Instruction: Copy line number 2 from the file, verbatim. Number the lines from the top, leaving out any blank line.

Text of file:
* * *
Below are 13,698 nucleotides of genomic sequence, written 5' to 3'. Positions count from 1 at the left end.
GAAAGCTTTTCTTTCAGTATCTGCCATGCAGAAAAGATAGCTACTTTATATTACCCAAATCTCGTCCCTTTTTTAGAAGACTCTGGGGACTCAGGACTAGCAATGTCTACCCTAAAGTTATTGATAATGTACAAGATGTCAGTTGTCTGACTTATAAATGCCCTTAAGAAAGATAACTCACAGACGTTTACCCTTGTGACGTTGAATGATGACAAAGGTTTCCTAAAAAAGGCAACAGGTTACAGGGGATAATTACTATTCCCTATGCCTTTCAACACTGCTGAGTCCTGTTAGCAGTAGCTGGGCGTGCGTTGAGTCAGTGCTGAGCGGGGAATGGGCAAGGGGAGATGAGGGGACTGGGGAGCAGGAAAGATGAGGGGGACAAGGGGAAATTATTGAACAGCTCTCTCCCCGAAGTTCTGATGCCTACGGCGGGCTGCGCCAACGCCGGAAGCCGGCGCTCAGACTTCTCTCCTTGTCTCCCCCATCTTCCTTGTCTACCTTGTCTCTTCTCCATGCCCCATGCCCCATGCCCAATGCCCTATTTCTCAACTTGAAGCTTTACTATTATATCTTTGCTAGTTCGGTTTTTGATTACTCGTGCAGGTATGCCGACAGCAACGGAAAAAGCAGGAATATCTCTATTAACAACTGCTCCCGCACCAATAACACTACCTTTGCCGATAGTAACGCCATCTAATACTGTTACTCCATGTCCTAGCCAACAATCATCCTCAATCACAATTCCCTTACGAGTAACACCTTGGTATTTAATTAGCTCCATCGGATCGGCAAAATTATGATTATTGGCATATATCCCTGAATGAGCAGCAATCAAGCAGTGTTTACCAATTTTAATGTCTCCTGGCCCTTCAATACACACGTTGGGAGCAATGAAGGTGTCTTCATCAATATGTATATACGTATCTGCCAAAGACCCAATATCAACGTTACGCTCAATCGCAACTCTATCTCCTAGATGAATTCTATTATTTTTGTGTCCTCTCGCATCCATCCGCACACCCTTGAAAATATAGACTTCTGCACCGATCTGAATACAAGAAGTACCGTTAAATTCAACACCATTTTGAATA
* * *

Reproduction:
GAAAGCTTTTCTTTCAGTATCTGCCATGCAGAAAAGATAGCTACTTTATATTACCCAAATCTCGTCCCTTTTTTAGAAGACTCTGGGGACTCAGGACTAGCAATGTCTACCCTAAAGTTATTGATAATGTACAAGATGTCAGTTGTCTGACTTATAAATGCCCTTAAGAAAGATAACTCACAGACGTTTACCCTTGTGACGTTGAATGATGACAAAGGTTTCCTAAAAAAGGCAACAGGTTACAGGGGATAATTACTATTCCCTATGCCTTTCAACACTGCTGAGTCCTGTTAGCAGTAGCTGGGCGTGCGTTGAGTCAGTGCTGAGCGGGGAATGGGCAAGGGGAGATGAGGGGACTGGGGAGCAGGAAAGATGAGGGGGACAAGGGGAAATTATTGAACAGCTCTCTCCCCGAAGTTCTGATGCCTACGGCGGGCTGCGCCAACGCCGGAAGCCGGCGCTCAGACTTCTCTCCTTGTCTCCCCCATCTTCCTTGTCTACCTTGTCTCTTCTCCATGCCCCATGCCCCATGCCCAATGCCCTATTTCTCAACTTGAAGCTTTACTATTATATCTTTGCTAGTTCGGTTTTTGATTACTCGTGCAGGTATGCCGACAGCAACGGAAAAAGCAGGAATATCTCTATTAACAACTGCTCCCGCACCAATAACACTACCTTTGCCGATAGTAACGCCATCTAATACTGTTACTCCATGTCCTAGCCAACAATCATCCTCAATCACAATTCCCTTACGAGTAACACCTTGGTATTTAATTAGCTCCATCGGATCGGCAAAATTATGATTATTGGCATATATCCCTGAATGAGCAGCAATCAAGCAGTGTTTACCAATTTTAATGTCTCCTGGCCCTTCAATACACACGTTGGGAGCAATGAAGGTGTCTTCATCAATATGTATATACGTATCTGCCAAAGACCCAATATCAACGTTACGCTCAATCGCAACTCTATCTCCTAGATGAATTCTATTATTTTTGTGTCCTCTCGCATCCATCCGCACACCCTTGAAAATATAGACTTCTGCACCGATCTGAATACAAGAAGTACCGTTAAATTCAACACCATTTTGAATA